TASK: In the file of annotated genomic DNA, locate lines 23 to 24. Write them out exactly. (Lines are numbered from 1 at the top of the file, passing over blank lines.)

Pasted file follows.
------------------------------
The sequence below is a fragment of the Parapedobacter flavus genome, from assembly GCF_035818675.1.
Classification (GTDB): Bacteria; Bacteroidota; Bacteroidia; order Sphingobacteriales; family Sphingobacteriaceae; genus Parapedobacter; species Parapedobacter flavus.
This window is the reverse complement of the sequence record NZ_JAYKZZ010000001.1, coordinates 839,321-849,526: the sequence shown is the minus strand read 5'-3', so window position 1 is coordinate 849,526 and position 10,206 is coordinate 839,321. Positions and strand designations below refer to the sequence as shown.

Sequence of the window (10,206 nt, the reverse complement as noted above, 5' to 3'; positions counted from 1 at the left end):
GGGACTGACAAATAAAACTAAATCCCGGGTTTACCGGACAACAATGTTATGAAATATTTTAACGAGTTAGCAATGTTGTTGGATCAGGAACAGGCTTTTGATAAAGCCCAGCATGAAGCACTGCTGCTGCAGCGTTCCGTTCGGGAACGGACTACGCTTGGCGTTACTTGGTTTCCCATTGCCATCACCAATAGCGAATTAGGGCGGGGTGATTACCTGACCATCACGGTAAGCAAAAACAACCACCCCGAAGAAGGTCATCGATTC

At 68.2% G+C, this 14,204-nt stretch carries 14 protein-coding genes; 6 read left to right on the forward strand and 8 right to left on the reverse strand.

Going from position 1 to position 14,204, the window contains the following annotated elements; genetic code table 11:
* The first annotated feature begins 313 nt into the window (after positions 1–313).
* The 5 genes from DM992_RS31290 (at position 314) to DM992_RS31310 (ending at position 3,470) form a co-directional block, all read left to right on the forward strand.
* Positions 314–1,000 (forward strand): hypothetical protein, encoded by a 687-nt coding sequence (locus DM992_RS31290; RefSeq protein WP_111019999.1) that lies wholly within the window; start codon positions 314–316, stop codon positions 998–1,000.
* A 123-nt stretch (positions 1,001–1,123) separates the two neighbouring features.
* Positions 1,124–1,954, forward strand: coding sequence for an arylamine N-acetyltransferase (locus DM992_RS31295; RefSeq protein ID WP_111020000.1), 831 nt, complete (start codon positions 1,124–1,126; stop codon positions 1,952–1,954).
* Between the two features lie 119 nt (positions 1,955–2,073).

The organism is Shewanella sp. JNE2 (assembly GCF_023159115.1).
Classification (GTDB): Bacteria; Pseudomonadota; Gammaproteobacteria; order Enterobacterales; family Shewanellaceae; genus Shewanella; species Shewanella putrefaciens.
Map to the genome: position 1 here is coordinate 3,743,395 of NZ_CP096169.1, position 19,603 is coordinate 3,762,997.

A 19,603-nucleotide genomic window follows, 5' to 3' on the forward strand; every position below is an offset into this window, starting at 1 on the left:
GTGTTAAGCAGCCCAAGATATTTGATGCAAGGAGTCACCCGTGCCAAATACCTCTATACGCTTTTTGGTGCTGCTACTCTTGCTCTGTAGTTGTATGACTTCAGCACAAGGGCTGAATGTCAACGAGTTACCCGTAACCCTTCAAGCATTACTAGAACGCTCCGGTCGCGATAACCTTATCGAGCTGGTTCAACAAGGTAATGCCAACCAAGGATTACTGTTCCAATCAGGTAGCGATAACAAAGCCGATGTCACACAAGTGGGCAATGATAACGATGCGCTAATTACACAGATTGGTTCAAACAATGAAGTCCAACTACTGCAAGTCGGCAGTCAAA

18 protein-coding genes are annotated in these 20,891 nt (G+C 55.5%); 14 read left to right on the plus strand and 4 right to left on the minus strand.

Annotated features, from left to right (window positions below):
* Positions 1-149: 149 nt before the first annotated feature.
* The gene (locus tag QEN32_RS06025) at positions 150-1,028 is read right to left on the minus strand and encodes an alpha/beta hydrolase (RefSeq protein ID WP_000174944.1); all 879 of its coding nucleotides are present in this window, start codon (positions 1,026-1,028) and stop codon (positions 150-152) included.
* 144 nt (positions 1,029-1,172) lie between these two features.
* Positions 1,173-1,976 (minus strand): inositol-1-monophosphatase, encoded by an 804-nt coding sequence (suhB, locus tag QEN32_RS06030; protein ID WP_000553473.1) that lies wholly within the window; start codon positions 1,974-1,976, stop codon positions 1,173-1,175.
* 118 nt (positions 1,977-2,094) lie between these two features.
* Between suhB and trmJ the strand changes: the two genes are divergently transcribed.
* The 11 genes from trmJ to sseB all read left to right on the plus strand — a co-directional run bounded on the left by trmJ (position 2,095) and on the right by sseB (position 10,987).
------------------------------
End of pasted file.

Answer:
* 144 nt (positions 1,029-1,172) lie between these two features.
* Positions 1,173-1,976 (minus strand): inositol-1-monophosphatase, encoded by an 804-nt coding sequence (suhB, locus tag QEN32_RS06030; protein ID WP_000553473.1) that lies wholly within the window; start codon positions 1,974-1,976, stop codon positions 1,173-1,175.